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Lead Your Team Strategy

Writing Good Business Contracts Takes Expert Advice

business-license-100712-02 Credit: Dreamstime

For centuries, business deals have been sealed and ensured for centuries with one word: contract. Whether it is to limit liability at the bottom of a sales slip or to formseal a brand new partnership, the stipulations of a contract are engineered to manage risk on the part of each signer.

And though such straight forward risk management would seem of primary importance to new and small business owners and anyone preparing to start a business, many do not budget for an attorney’s expertise in drafting contracts either because of a lack of funds or forethought.

“There are a lot of people who do their own contracts and they may not have any problems,” said Lew Goldfarb, a law professor who is leading the University of Cincinnati College of Law’s soon-to-open small business clinic.

“Contracts only become important when there is a problem or dispute," Goldfarb told BusinessNewsDaily. "If a dispute arises, they are going to wish they had consulted with an attorney.”

Any contract’s clauses, Goldfarb explained, are drafted and negotiated to fairly allocate risk and probably need the oversight of someone trained in preparing them.

But there are steps you can take to decrease the fees that are easily racked up when consulting an attorney. Doug Williams, the owner of business consulting firm Alesco Marketing, advises his clients to consider the main objectives of a proposed contract and let the lawyer handle filling in the details.

Make a list of each party’s obligations and the terms under the contract. Think about the business terms you want reflected in the contract, things like:

1) How do you describe the services or products you offer?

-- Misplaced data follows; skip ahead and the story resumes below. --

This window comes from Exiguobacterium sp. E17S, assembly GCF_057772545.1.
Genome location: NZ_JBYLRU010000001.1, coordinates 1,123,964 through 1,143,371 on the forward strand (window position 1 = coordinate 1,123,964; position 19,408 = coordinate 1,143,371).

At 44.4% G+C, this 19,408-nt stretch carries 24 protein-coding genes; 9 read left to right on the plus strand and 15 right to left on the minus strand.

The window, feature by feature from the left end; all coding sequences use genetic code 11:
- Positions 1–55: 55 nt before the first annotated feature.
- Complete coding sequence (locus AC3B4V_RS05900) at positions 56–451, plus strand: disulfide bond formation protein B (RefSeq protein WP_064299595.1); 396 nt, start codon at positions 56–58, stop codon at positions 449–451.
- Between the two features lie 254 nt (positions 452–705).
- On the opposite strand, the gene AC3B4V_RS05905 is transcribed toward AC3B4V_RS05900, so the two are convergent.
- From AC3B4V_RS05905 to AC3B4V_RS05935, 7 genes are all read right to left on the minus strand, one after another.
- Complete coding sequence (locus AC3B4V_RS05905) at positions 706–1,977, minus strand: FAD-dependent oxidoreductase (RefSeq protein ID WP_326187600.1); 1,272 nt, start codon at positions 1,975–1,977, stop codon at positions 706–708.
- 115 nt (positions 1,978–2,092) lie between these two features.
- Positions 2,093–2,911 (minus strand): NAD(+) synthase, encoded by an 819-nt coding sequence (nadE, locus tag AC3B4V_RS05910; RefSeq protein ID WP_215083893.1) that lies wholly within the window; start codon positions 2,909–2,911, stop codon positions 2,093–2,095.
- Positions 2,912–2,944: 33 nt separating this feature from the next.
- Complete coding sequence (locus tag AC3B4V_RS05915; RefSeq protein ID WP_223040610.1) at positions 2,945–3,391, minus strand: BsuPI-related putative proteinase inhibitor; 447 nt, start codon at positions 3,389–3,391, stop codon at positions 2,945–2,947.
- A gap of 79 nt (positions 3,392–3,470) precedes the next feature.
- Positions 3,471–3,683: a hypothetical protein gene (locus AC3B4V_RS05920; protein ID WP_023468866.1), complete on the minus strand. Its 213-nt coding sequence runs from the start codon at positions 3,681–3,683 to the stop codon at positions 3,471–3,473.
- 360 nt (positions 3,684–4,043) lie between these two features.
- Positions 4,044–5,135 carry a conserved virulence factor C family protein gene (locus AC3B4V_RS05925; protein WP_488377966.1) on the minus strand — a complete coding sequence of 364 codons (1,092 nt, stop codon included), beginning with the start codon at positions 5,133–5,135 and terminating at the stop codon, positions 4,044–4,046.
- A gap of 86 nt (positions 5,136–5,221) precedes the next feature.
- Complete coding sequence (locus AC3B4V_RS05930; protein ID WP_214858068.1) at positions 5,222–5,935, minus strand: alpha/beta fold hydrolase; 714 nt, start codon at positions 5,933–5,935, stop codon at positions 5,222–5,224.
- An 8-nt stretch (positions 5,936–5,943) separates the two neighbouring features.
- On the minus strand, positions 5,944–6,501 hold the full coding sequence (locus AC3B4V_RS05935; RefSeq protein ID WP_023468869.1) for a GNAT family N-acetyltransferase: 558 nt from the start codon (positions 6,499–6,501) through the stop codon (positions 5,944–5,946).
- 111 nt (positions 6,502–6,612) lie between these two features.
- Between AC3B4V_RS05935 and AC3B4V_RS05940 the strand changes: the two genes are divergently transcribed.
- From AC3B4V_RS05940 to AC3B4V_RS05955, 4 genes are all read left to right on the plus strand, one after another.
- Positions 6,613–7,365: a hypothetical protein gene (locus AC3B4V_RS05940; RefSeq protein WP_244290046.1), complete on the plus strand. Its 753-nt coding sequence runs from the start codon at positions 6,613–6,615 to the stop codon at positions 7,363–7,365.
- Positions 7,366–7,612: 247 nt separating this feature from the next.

2) What is the specific service to be done or the product covered under the contract? Be as specific as you can.
3) What is the price the parties have settled on and what are the payment terms? Do you take cash, checks, credit cards , etc.?

“There are plenty of web resources to get you started on building your own contracts,” Williams said. There are also a variety of contract writing software programs available. “But they should always be written by an attorney, especially one who has a business perspective.”

Goldfarb said a good first step is for business owners is to get in contact with the local Bar Association, which can refer them to local pro-bono small business law clinics, specialty lawyers or other services in their communities, including Small Business Development Centers, which offer help free of charge. He said it is important to connect with an lawyer expert who knows state laws and is licensed there, as these can have a major impacts on how agreements are written. With that information, a few phone calls and some web research, business owners can get a handle on what they will need to wield successful and binding contracts for any part of their operation.

To find your local bar, go to the American Bar Association’s www.findlegalhelp.org. To find your local Small Business Development Center, visit the Small Business Administration web site at www.sba.gov.